If there’s anything stronger than your resume to secure an interview call, it is your cover letter that creates an impression on the minds of the employer. A brilliant resume might showcase to your future employer, that you possess the required educational background and promising potential. However the truth is a resume in itself is not enough.

Among other equally qualified and talented candidates, why should the company choose you instead? What could make them believe that you are the best fit for the job role? Relax! A well-written cover letter is the answer to these questions.

If the process of job searching can be pictured literally to draw comparisons with ‘hunting’ experience, then you do need resilient weapons to bring the game home. If a resume can be said to be an arrow, then cover letter is the bow that will help the arrow to hit the target right.

This creative example applies in job seeking too, wherein a cover letter is meant to complement the resume. But can’t you just rely on a resume? Not all of it. It’s important to remember that, the arrow released from the bow will work more effectively than those arrows that are thrown away with empty hands.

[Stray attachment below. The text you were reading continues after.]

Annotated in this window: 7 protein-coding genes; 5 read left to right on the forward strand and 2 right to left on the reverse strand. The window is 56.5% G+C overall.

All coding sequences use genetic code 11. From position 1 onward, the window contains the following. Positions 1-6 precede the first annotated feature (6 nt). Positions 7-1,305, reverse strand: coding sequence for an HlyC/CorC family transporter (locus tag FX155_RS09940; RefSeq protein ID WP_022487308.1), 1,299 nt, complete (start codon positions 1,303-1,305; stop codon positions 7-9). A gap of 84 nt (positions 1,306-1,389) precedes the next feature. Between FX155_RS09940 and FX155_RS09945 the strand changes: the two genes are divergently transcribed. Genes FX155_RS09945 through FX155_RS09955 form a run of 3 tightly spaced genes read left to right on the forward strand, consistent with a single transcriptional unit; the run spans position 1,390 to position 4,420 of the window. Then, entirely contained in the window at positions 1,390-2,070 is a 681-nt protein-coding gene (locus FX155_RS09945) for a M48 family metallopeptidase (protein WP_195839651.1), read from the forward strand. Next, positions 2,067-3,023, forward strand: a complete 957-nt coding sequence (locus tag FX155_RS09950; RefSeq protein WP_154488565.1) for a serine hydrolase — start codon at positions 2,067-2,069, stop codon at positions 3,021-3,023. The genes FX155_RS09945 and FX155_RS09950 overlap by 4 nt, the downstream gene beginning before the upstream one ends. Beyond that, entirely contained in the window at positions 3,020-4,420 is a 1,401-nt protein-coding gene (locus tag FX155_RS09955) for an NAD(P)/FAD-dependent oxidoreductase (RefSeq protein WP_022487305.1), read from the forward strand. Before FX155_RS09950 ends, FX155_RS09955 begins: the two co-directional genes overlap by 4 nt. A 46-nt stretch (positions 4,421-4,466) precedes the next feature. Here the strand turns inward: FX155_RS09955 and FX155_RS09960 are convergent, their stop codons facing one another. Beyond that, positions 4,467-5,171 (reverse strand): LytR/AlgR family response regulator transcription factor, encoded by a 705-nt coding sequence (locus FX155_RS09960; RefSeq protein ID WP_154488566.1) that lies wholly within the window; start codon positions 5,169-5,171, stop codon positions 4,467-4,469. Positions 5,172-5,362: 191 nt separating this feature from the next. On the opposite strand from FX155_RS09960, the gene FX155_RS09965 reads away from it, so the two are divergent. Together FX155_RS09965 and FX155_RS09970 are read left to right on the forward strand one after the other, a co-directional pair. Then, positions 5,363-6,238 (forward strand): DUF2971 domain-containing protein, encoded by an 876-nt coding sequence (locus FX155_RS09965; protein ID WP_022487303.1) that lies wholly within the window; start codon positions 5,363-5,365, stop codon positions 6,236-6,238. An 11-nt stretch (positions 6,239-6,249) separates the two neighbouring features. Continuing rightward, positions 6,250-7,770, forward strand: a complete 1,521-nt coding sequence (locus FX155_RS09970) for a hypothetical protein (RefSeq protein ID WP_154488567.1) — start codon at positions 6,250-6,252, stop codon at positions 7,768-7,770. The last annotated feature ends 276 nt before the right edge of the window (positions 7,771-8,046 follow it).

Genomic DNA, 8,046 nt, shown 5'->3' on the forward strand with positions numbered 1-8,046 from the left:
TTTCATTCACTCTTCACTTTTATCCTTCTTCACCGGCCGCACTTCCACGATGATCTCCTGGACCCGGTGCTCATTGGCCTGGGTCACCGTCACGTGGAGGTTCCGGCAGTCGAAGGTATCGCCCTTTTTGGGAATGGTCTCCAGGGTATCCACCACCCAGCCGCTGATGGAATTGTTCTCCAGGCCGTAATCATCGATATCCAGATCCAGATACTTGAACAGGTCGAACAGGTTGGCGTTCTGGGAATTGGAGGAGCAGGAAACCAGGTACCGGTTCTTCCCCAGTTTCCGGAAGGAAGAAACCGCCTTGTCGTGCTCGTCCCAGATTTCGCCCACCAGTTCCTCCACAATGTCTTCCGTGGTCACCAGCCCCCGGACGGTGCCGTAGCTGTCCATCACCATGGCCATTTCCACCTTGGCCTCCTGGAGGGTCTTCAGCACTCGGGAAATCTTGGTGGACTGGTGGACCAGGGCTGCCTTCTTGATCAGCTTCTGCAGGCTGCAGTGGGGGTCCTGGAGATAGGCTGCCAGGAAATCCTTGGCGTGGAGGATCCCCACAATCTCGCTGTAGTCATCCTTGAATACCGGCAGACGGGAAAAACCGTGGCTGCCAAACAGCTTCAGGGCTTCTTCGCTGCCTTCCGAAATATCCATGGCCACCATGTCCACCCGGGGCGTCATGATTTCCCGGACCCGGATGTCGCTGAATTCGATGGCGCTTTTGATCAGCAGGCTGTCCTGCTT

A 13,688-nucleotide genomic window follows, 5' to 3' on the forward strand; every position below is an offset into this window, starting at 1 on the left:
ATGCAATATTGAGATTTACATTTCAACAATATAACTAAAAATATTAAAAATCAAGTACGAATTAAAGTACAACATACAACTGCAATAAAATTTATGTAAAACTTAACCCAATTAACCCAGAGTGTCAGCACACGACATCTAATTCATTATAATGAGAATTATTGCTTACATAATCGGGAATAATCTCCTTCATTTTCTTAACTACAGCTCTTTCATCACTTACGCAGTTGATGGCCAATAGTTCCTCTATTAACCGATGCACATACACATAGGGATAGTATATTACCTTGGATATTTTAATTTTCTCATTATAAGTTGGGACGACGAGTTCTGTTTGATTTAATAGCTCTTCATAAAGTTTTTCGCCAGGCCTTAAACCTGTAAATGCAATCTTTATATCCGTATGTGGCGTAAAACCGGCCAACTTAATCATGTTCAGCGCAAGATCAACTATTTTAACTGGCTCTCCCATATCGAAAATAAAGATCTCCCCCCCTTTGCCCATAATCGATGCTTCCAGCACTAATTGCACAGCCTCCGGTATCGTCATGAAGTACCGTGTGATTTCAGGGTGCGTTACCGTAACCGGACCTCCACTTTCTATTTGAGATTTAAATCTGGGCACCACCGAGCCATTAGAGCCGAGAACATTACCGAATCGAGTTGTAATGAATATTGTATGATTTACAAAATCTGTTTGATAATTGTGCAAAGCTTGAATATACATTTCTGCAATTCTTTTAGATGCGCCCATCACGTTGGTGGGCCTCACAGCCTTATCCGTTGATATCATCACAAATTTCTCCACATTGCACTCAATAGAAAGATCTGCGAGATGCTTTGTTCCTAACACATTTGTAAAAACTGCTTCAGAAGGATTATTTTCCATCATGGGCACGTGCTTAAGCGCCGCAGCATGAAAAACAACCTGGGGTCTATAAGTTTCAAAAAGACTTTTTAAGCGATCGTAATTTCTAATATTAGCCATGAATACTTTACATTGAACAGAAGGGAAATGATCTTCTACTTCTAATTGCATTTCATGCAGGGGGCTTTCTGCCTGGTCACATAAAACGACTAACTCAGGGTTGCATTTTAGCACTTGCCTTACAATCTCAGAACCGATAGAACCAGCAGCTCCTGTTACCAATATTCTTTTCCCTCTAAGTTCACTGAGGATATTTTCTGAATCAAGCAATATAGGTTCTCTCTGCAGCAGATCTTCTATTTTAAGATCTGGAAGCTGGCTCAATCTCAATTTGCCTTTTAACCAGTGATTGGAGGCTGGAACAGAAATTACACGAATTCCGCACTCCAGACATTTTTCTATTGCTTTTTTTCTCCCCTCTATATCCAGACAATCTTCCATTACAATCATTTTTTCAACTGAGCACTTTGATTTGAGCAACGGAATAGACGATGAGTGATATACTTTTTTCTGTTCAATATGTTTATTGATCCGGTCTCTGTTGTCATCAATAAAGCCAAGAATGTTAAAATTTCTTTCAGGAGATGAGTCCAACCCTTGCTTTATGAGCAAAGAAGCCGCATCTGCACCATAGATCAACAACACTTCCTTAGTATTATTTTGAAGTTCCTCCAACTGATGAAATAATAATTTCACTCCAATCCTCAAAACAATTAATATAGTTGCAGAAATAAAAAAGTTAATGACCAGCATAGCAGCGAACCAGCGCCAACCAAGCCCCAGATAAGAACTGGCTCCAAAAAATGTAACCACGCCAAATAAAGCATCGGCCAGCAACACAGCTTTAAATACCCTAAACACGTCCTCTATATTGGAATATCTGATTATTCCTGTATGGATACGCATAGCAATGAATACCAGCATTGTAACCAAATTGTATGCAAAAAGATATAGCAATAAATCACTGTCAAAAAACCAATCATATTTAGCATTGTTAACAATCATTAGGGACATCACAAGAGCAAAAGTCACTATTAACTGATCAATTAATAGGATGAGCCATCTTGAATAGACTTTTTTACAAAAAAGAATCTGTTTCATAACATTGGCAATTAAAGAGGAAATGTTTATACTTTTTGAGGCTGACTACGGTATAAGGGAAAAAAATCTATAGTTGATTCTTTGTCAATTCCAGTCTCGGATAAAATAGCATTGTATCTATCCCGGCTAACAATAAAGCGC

Going by the parable, we can say that cover letter is a complementary tool to confirm and empower what’s being stated in the resume. It is an efficient way to demonstrate your skills and experiences. Therefore, the writing process of a cover letter should not be taken lightly.

In just a few paragraphs, you should be able to explain your qualifications and experiences in the right professional tone and retain the hiring manager’s attention to be thereafter called for an interview. No wonder, writing a perfect cover letter requires extra efforts and commitment.

Then the real question is, how should you write a compelling and meaningful cover letter, instead of a cliché one? To help you stay off the damaging cover letter pitfalls, here are 9 things you should never state:

  1.       Wrong or false information

Well, this might be obvious. But actually, to find candidates telling lies in their resume is not something uncommon. Don’t risk your reputation by putting wrong or false information in the cover letter as well. Always pay attention to minute details, usage of words and phrases, and double check if you have written the name, address, job title, and other information correctly.

  1.       Spelling or grammatical errors

Your friend might just shrug his shoulder when you make typos during a friendly chat. However, if such typo errors are found in your cover letter, it will impact your chances of getting called for an interview, not sure if hired later either. Therefore, after penning down your cover letter, check for  grammatical and spelling mistakes or punctuation errors. To avoid making silly mistakes, you can perhaps ask your friend to proofread the cover letter as well.

  1.       Cliché language